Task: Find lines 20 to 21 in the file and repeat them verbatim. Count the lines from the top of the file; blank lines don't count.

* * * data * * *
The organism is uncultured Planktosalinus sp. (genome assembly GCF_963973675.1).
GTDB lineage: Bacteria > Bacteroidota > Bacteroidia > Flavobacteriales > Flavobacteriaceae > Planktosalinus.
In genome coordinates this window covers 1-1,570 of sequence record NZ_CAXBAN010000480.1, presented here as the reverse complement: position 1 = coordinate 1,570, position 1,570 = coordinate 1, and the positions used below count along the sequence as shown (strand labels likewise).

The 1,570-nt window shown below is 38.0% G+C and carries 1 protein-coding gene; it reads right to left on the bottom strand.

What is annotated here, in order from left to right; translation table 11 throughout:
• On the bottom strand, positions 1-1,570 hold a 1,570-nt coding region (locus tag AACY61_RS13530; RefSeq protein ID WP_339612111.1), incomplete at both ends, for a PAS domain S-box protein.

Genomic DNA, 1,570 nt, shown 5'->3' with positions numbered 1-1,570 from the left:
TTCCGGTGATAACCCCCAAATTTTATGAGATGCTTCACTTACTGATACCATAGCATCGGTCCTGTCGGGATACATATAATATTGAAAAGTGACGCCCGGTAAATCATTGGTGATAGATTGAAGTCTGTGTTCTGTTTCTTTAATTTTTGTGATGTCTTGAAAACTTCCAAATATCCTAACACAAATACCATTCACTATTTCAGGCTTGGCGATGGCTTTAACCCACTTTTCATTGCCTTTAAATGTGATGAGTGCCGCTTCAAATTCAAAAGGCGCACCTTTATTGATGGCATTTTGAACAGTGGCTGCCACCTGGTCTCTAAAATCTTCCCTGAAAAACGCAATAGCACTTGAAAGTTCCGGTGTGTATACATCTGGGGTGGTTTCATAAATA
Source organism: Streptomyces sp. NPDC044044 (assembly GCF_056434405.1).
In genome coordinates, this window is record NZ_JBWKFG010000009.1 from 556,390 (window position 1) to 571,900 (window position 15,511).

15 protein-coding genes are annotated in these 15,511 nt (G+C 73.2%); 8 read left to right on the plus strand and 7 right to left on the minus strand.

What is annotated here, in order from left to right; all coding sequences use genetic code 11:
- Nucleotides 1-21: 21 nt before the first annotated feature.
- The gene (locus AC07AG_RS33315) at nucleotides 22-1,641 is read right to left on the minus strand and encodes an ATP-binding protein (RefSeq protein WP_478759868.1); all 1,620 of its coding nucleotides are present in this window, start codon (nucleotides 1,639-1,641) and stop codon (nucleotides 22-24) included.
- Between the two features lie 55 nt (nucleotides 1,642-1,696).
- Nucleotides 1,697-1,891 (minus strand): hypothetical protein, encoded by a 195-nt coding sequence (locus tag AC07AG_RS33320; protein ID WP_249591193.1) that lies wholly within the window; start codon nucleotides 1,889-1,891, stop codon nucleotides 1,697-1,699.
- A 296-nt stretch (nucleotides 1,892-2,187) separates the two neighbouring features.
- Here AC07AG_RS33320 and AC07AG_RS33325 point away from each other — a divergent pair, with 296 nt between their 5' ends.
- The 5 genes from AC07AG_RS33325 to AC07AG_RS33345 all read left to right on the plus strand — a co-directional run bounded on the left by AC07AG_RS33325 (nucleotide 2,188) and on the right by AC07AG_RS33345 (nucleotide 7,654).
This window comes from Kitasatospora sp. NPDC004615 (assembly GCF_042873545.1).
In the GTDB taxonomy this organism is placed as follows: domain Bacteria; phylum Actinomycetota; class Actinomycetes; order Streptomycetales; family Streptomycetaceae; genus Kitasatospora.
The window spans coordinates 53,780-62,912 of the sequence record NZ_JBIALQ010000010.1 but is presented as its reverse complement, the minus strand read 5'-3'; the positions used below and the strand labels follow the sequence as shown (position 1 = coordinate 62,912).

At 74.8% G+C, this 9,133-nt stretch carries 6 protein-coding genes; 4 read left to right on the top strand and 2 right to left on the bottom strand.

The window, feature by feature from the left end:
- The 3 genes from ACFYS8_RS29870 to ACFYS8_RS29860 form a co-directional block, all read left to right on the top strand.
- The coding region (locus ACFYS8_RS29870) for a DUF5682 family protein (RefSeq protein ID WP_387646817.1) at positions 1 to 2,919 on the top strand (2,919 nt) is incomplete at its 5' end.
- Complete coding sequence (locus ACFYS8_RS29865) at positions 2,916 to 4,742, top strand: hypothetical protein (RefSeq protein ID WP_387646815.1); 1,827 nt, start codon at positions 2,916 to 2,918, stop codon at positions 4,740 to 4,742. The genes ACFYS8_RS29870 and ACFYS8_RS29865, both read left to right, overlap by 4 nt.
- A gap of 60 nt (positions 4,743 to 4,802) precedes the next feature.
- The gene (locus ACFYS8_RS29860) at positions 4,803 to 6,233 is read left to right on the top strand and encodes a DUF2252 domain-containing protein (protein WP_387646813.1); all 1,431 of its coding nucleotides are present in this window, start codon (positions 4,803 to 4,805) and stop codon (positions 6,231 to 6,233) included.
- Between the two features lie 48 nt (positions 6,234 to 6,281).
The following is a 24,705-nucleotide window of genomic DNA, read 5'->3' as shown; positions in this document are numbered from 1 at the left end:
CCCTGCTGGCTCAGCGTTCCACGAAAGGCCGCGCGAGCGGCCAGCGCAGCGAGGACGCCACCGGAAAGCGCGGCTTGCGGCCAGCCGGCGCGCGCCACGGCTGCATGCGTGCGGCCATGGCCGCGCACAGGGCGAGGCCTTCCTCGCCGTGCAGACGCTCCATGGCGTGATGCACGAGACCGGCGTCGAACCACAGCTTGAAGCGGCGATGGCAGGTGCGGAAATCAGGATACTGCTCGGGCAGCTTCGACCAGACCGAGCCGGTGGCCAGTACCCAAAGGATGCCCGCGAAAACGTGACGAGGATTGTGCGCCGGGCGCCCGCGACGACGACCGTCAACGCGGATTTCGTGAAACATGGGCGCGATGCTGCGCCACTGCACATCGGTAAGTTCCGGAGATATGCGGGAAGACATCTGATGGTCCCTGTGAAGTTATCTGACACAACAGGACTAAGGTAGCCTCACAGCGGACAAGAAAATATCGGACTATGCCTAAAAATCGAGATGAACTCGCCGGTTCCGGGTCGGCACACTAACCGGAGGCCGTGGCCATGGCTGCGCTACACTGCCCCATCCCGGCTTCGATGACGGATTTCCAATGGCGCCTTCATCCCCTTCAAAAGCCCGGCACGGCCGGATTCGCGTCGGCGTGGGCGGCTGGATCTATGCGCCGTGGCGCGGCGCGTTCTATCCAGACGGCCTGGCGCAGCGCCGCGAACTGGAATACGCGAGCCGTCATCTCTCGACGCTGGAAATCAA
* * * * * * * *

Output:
This window comes from Kitasatospora sp. NPDC004615 (assembly GCF_042873545.1).
In the GTDB taxonomy this organism is placed as follows: domain Bacteria; phylum Actinomycetota; class Actinomycetes; order Streptomycetales; family Streptomycetaceae; genus Kitasatospora.